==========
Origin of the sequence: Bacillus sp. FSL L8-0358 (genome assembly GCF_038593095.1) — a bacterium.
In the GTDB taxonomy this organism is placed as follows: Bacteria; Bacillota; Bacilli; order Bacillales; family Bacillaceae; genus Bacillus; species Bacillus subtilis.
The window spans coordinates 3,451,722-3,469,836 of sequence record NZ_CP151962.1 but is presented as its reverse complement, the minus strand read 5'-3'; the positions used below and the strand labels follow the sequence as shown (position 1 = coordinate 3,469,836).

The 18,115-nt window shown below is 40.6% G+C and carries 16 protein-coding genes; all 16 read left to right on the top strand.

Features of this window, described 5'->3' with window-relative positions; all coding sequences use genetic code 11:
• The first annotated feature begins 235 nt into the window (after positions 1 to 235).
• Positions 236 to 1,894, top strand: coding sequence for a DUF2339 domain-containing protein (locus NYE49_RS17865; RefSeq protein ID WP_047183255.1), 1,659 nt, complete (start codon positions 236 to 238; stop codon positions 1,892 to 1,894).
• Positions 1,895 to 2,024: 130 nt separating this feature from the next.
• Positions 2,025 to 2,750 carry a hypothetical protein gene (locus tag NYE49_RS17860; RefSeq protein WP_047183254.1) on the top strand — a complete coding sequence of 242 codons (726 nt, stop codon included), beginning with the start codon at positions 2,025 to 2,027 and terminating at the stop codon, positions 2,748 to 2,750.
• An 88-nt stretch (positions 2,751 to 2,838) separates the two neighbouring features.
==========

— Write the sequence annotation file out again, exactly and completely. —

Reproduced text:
Origin of the sequence: Bacillus sp. FSL L8-0358 (genome assembly GCF_038593095.1) — a bacterium.
In the GTDB taxonomy this organism is placed as follows: Bacteria; Bacillota; Bacilli; order Bacillales; family Bacillaceae; genus Bacillus; species Bacillus subtilis.
The window spans coordinates 3,451,722-3,469,836 of sequence record NZ_CP151962.1 but is presented as its reverse complement, the minus strand read 5'-3'; the positions used below and the strand labels follow the sequence as shown (position 1 = coordinate 3,469,836).

The 18,115-nt window shown below is 40.6% G+C and carries 16 protein-coding genes; all 16 read left to right on the top strand.

Features of this window, described 5'->3' with window-relative positions; all coding sequences use genetic code 11:
• The first annotated feature begins 235 nt into the window (after positions 1 to 235).
• Positions 236 to 1,894, top strand: coding sequence for a DUF2339 domain-containing protein (locus NYE49_RS17865; RefSeq protein ID WP_047183255.1), 1,659 nt, complete (start codon positions 236 to 238; stop codon positions 1,892 to 1,894).
• Positions 1,895 to 2,024: 130 nt separating this feature from the next.
• Positions 2,025 to 2,750 carry a hypothetical protein gene (locus tag NYE49_RS17860; RefSeq protein WP_047183254.1) on the top strand — a complete coding sequence of 242 codons (726 nt, stop codon included), beginning with the start codon at positions 2,025 to 2,027 and terminating at the stop codon, positions 2,748 to 2,750.
• An 88-nt stretch (positions 2,751 to 2,838) separates the two neighbouring features.